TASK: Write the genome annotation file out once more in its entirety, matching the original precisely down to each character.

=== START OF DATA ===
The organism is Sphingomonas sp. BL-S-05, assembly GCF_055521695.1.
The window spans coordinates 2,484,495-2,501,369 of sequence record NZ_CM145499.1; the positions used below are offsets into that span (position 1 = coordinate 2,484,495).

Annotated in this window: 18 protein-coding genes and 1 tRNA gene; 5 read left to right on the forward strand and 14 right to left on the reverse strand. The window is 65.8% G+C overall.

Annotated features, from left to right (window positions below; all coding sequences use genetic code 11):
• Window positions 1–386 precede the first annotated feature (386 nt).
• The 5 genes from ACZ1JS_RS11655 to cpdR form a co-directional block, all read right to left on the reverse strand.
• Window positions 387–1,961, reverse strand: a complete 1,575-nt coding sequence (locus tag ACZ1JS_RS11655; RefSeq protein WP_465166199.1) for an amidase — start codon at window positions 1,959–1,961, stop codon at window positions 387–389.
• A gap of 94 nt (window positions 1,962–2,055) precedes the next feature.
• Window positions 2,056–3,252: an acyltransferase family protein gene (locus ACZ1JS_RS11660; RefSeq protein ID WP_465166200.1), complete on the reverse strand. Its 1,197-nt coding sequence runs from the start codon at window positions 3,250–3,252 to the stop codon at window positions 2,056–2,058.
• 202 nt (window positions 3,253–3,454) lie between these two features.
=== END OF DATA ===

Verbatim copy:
The organism is Sphingomonas sp. BL-S-05, assembly GCF_055521695.1.
The window spans coordinates 2,484,495-2,501,369 of sequence record NZ_CM145499.1; the positions used below are offsets into that span (position 1 = coordinate 2,484,495).

Annotated in this window: 18 protein-coding genes and 1 tRNA gene; 5 read left to right on the forward strand and 14 right to left on the reverse strand. The window is 65.8% G+C overall.

Annotated features, from left to right (window positions below; all coding sequences use genetic code 11):
• Window positions 1–386 precede the first annotated feature (386 nt).
• The 5 genes from ACZ1JS_RS11655 to cpdR form a co-directional block, all read right to left on the reverse strand.
• Window positions 387–1,961, reverse strand: a complete 1,575-nt coding sequence (locus tag ACZ1JS_RS11655; RefSeq protein WP_465166199.1) for an amidase — start codon at window positions 1,959–1,961, stop codon at window positions 387–389.
• A gap of 94 nt (window positions 1,962–2,055) precedes the next feature.
• Window positions 2,056–3,252: an acyltransferase family protein gene (locus ACZ1JS_RS11660; RefSeq protein ID WP_465166200.1), complete on the reverse strand. Its 1,197-nt coding sequence runs from the start codon at window positions 3,250–3,252 to the stop codon at window positions 2,056–2,058.
• 202 nt (window positions 3,253–3,454) lie between these two features.